Or, you could try what works to remove skunk smell from dogs! Skunk dog odor remedies are extra-strong and should be extra-effective.
Of course, there are spray-on dog deodorizers too. These are available at all pet stores — just make sure you get one that’s safe for use on a dog’s skin. (Some are for carpets and pet cages instead!)
I’ve tried a few of the dog deodorizing sprays in the past. But my favorite is actually a waterless shampoo that I use as a dog odor eliminator on occasion — since no rinsing is required.
To help with the dog smell immediately after bathing, I think the best dog shampoo for odor is an aromatherapy-based dog shampoo. Here’s the one I use. That company is out of business now, but you can find similar ones available these days. Dog aromatherapy shampoos are available at most bigger pet stores (and possibly in a Whole Foods store’s pet section or body section).
There are also citrus-based dog shampoos. Citrus is known for being a good dog deodorizer. I once bought a gallon-size jug of citrus dog shampoo from a pet store. It worked very well, but the scents in the dog aromatherapy shampoos are my favorite.
Well, that’s about the extent of my knowledge on dog odor — based on personal experience with my own stinky dog.
Other Dog Odor Remedies To Try
If you still have a smelly dog even after a bath, here are a few additional dog odor remedies from veterinarians:
- Stinky Dog Tips From A Veterinarian
- A Veterinarian’s Treatment For Dog Skin Odor
- Dog Skin Odor Problems & Dandruff In Dogs
- An Animal Doctor’s Favorite Dog Odor Remedies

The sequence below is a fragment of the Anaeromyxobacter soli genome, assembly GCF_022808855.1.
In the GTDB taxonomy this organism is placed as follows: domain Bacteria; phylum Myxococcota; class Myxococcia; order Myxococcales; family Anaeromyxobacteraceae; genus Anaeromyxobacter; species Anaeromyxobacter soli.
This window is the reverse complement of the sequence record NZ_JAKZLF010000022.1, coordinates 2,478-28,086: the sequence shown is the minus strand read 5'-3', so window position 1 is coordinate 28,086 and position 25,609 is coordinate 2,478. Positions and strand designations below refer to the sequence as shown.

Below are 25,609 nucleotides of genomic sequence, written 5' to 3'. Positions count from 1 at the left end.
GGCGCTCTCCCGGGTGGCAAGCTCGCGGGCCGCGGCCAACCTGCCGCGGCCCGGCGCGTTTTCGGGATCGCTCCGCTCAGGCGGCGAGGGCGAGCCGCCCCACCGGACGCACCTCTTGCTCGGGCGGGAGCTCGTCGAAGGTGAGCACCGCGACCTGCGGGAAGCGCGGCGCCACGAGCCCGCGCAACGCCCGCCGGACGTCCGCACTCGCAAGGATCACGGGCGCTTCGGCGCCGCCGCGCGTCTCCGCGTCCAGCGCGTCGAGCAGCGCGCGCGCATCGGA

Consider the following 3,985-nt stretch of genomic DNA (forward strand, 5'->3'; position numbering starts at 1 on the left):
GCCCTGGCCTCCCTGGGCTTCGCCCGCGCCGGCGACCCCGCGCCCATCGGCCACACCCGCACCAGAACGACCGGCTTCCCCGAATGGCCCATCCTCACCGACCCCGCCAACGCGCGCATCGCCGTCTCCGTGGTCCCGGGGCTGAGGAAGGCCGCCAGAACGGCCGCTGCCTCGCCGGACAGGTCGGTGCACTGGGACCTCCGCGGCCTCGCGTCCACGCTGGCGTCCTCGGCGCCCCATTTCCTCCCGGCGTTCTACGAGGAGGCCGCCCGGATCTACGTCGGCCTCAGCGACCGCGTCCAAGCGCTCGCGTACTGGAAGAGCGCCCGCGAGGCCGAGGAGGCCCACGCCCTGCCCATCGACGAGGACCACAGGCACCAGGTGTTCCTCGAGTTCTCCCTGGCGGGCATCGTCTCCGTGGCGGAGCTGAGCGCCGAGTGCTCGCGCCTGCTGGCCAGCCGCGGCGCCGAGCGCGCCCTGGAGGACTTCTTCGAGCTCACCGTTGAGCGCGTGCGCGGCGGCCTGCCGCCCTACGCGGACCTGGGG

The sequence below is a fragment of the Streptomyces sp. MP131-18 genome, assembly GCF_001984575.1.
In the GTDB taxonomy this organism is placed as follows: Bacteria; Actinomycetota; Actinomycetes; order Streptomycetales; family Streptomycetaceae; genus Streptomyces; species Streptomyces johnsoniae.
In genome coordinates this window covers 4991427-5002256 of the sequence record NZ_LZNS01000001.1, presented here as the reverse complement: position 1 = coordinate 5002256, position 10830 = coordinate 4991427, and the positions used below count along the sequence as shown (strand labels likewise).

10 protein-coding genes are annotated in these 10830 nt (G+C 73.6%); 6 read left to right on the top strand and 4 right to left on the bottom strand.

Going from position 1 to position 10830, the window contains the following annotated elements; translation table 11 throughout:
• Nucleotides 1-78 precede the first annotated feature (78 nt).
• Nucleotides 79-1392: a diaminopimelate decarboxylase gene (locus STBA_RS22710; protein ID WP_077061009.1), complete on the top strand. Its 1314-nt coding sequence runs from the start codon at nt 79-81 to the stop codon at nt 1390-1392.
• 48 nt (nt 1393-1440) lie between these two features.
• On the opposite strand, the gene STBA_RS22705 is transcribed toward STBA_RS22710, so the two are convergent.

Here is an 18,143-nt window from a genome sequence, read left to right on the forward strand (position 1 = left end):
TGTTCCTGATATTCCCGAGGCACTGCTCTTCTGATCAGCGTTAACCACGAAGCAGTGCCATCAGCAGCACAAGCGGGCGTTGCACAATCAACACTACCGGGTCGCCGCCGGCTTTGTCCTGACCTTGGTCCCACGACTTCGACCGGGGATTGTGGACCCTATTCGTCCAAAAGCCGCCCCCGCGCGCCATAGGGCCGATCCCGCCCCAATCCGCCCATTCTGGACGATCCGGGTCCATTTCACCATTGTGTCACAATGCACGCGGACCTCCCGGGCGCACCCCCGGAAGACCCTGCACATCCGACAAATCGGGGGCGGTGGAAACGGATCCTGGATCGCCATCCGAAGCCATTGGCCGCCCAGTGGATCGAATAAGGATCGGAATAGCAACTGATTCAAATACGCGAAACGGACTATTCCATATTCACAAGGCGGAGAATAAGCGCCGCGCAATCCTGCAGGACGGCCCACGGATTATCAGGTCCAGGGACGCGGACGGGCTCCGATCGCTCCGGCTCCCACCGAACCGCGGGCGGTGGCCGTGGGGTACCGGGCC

I like to help Dog Parents find unique ways to do things that will save time & money — so I write about “outside the box” Dog Tips and Dog Hacks that most wouldn’t think of. I’m a lifelong dog owner — currently have 2 mixed breed Golden Aussies that we found abandoned on the side of the road as puppies. I’ve always trained my own dogs and help friends train theirs, as well. Professionally, I worked at a vet and have several friends who are veterinarians — whom I consult with regularly. (And just because I love animals so much, I also worked at a Zoo for awhile!) I’ve been sharing my best ideas with others by blogging full-time since 1998 (the same year that Google started… and before the days of Facebook and YouTube). My daily motivation is to help first-time dog owners be better prepared from the first day your new puppy enters your home. I like to help dog owners understand what’s ‘normal’ and what you can expect in terms of living with and training your dog — how to get through the ups & downs of potty training, chewing, teaching commands, getting your dog to listen, and everything else that takes place during that hectic first year! When I’m not training, walking, grooming, or making homemade treats for my dogs, you will find me at the corner of Good News & Fun Times as publisher of The Fun Times Guide (32 fun & helpful websites). To date, I’ve written over 600 articles for dog owners on this site! Many of them have upwards of 200K shares.